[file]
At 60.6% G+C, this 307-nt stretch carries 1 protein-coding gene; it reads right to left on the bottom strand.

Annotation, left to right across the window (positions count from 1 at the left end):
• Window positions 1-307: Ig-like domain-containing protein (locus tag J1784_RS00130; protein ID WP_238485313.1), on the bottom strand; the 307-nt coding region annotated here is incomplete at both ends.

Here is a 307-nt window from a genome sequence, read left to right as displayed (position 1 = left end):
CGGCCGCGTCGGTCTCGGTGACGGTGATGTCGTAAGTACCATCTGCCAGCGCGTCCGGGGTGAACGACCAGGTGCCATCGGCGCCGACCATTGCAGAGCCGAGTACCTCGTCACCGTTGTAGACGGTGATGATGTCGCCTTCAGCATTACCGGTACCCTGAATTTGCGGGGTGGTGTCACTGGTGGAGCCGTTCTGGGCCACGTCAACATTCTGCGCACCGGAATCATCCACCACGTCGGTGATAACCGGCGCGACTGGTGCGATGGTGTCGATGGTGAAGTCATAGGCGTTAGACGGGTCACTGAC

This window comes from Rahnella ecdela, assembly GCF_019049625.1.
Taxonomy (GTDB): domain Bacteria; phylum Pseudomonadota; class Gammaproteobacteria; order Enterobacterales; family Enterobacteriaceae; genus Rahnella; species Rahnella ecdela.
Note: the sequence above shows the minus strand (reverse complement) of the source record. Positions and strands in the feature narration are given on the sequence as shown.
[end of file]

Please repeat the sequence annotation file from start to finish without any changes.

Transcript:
At 60.6% G+C, this 307-nt stretch carries 1 protein-coding gene; it reads right to left on the bottom strand.

Annotation, left to right across the window (positions count from 1 at the left end):
• Window positions 1-307: Ig-like domain-containing protein (locus tag J1784_RS00130; protein ID WP_238485313.1), on the bottom strand; the 307-nt coding region annotated here is incomplete at both ends.

Here is a 307-nt window from a genome sequence, read left to right as displayed (position 1 = left end):
CGGCCGCGTCGGTCTCGGTGACGGTGATGTCGTAAGTACCATCTGCCAGCGCGTCCGGGGTGAACGACCAGGTGCCATCGGCGCCGACCATTGCAGAGCCGAGTACCTCGTCACCGTTGTAGACGGTGATGATGTCGCCTTCAGCATTACCGGTACCCTGAATTTGCGGGGTGGTGTCACTGGTGGAGCCGTTCTGGGCCACGTCAACATTCTGCGCACCGGAATCATCCACCACGTCGGTGATAACCGGCGCGACTGGTGCGATGGTGTCGATGGTGAAGTCATAGGCGTTAGACGGGTCACTGAC

This window comes from Rahnella ecdela, assembly GCF_019049625.1.
Taxonomy (GTDB): domain Bacteria; phylum Pseudomonadota; class Gammaproteobacteria; order Enterobacterales; family Enterobacteriaceae; genus Rahnella; species Rahnella ecdela.
Note: the sequence above shows the minus strand (reverse complement) of the source record. Positions and strands in the feature narration are given on the sequence as shown.